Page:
The multiple view geometry of static scenes is now well understood. Recently attention was turned to dynamic scenes where scene points may move while the cameras move. The triangulation of linear trajectories is now well handled. The case of quadratic trajectories also received some attention. We present a complete generalization and address the problem of general trajectory triangulation of moving points from non-synchronized cameras. Two cases are considered: (i) the motion is captured in the images by tracking the moving point itself, (ii) the tangents of the motion only are extracted from the images. The first case is based on a new representation (to computer vision) of curves (trajectories) where a curve is represented by a family of hypersurfaces in the projective space P5. The second case is handled by considering the dual curve of the curve generated by the trajectory. In both cases these representations of curves allow: (i) the triangulation of the trajectory of a moving point from non-synchronized sequences, (ii) the recovery of more standard representation of the whole trajectory, (iii) the computations of the set of positions of the moving point at each time instant an image was made. Furthermore, theoretical considerations lead to a general theorem stipulating how many independent constraints a camera provides on the motion of the point. This number of constraint is a function of the camera motion. On the computation front, in both cases the triangulation leads to equations where the unknowns appear linearly. Therefore the problem reduces to estimate a high-dimensional parameter in presence of heteroscedastic noise. Several method are tested.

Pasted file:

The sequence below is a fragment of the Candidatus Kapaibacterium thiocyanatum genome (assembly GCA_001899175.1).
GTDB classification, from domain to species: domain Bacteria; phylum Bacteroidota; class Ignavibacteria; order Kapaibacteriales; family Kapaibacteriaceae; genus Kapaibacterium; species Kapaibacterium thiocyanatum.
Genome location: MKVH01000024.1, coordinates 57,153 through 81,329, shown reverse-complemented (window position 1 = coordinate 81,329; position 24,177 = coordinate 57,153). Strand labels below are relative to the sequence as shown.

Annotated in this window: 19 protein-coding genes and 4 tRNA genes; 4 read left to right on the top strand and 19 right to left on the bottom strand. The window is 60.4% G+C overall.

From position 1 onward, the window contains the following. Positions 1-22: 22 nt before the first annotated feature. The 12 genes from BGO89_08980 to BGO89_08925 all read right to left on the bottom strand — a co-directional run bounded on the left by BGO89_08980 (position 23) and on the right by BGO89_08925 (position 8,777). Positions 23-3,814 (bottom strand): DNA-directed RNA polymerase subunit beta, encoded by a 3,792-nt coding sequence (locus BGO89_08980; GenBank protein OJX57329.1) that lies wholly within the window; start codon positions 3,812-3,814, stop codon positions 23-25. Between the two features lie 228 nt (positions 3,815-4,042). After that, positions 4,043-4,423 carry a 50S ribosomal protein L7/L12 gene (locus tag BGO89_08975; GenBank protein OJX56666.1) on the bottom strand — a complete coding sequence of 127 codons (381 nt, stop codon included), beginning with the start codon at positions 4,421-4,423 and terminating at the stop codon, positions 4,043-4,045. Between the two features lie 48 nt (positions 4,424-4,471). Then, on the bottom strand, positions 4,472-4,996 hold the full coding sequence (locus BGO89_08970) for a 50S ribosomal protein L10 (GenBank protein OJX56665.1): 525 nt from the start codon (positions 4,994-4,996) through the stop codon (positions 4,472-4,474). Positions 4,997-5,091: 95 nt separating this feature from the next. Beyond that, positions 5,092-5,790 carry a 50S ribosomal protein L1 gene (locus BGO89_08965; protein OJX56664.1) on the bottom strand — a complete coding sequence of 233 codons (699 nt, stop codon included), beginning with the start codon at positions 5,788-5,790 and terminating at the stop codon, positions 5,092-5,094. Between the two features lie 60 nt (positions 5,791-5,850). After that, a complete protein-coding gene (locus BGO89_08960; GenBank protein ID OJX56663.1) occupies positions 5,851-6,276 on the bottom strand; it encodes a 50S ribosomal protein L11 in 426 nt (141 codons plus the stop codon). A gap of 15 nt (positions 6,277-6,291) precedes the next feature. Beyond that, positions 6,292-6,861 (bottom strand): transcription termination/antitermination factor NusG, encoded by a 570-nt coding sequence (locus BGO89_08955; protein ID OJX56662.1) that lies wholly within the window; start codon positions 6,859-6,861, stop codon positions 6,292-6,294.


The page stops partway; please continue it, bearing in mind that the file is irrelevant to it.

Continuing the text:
|Number of pages
|Journal of Mathematical Imaging and Vision
|Published - Jul 2004
Bibliographical noteFunding Information:
∗This work was partially supported by the Emmy Noether Research Institute for Mathematics (center of the Minerva Foundation of Germany), the Excellency Center “Group Theoretic Methods in the Study of Algebraic Varieties” of the Israel Science Foundation, and EAGER (EU network, HPRN-CT-2009-00099).
- Mathematical methods in 3d reconstruction
- Structure from motion
- Trajectory triangulation